Kara Davis, D.O.

Funded by Bristol-Myers Squibb

Treatment for children with relapsed leukemia has been transformed by the use of chimeric antigen T-cells (CAR-T), which use a patient’s own immune cells after they’ve been engineered to kill leukemia cells by recognizing specific proteins on cells. Yet, about a third of children will again suffer relapse after CAR-T cell treatment when the leukemia cells stop expressing the target protein on the surface of the cell. This makes the leukemia cell invisible to the CAR-T cells and blunts eradiation of the leukemia. This occurs when the leukemia cells express alternative forms of the target protein. It is not well understood if these alternative forms only occur after pressure of the CAR-T treatment or if they exist already within the patient’s cells and are only revealed after CAR-T treatment. There is suggestion that healthy cells express the alternative protein forms as well. There is need to better understand what healthy cells express the variant protein forms, what their role is in normal cell biology and if leukemia cells, without pressure of CAR-T targeting express these proteins. We will use novel single-cell technologies to examine healthy bone marrow cells and diagnostic leukemia cells to determine if these cells express the variant proteins and to what extent. We will examine how these variant proteins help cells to survive. Finally, we will examine samples from patients treated with CAR-T cells to determine if these cells exist before receiving CAR-T treatment and how the treatment favors emergence of resistant cells expressing variant proteins.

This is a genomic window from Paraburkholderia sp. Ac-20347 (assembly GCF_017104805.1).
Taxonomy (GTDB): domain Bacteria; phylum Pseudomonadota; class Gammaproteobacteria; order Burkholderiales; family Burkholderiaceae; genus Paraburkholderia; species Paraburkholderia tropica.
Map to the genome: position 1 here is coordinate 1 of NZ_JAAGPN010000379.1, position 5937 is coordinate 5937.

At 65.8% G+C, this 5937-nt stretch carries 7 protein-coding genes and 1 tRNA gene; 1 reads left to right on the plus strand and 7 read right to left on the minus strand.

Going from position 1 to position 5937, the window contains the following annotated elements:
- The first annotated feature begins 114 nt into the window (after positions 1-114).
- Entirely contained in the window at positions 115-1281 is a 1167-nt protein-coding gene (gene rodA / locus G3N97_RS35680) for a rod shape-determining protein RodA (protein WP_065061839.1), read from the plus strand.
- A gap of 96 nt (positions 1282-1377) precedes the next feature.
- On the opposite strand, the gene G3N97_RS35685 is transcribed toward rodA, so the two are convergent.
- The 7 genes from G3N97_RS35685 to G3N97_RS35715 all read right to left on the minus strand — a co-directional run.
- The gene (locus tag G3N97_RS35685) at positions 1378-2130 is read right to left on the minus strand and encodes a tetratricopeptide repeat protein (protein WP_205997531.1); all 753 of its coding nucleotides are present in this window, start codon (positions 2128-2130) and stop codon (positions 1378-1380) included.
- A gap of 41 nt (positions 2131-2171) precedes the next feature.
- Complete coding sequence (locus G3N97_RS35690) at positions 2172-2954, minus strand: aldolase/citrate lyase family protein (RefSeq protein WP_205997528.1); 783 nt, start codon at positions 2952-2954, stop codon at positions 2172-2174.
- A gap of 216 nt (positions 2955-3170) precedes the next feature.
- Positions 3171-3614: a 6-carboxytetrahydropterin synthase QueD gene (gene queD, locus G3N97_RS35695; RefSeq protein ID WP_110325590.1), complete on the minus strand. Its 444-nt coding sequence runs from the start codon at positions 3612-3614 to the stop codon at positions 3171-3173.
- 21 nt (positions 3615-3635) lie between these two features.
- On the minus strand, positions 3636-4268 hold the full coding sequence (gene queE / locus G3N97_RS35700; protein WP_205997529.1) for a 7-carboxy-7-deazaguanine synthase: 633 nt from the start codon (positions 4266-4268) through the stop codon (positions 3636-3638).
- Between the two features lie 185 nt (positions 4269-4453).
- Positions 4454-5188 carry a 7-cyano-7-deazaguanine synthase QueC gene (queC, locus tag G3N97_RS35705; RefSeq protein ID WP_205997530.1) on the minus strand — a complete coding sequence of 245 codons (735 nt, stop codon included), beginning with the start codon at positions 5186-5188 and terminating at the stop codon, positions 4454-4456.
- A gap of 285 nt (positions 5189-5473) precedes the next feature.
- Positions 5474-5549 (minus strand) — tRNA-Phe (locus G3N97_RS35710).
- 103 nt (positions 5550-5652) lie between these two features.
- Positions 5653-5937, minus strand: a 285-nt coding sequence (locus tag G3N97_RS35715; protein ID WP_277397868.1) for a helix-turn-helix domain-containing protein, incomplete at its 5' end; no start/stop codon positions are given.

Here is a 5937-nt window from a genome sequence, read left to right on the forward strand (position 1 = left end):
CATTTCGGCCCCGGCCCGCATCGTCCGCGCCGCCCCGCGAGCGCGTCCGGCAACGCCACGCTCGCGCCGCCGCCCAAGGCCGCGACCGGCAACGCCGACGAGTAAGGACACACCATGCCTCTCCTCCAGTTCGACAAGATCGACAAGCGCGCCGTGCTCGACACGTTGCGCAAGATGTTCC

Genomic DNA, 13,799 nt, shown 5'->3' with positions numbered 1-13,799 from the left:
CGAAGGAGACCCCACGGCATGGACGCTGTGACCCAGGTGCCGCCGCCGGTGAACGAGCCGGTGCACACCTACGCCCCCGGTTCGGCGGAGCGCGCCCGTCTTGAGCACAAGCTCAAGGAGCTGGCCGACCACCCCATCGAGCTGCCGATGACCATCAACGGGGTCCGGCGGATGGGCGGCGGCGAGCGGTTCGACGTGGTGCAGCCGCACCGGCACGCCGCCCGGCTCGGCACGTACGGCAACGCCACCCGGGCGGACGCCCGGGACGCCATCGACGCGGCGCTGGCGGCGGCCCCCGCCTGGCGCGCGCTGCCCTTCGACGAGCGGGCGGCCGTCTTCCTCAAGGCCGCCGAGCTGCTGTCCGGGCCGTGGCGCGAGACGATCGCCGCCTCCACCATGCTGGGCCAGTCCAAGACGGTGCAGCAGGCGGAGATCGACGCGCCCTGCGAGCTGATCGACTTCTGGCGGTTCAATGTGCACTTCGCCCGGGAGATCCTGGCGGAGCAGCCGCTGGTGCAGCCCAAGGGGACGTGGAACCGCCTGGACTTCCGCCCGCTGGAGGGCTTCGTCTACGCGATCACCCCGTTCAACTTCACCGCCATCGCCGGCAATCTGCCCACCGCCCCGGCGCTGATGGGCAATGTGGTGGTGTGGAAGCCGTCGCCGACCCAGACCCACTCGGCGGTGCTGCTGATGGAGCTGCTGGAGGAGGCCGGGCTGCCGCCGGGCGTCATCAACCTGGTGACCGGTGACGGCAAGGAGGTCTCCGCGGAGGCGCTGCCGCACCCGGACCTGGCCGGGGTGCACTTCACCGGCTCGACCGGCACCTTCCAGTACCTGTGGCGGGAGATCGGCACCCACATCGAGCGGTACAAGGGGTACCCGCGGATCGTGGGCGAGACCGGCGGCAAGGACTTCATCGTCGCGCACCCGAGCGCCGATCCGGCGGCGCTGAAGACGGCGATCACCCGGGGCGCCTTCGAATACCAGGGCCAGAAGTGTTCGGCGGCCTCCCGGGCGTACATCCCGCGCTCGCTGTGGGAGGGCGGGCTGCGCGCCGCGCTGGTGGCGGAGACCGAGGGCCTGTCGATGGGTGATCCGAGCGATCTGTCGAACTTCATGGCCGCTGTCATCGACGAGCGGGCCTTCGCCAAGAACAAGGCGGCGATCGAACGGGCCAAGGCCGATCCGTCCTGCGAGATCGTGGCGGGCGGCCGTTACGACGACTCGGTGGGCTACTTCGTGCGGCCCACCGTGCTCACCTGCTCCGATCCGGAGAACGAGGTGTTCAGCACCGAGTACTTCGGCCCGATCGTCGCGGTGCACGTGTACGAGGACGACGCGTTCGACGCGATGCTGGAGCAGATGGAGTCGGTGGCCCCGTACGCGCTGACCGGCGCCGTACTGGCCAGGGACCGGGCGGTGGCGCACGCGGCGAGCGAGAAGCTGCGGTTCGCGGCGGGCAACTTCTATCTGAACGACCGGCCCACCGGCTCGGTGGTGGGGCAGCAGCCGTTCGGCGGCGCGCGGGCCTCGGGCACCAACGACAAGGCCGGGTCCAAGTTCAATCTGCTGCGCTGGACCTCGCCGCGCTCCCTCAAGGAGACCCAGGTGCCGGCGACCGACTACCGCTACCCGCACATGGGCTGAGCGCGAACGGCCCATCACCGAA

Location: Stanford Cancer Institute - California
Proposal: Understanding Phenotypic Flexibility in B-Cell ALL and it impact on CAR-T therapy success
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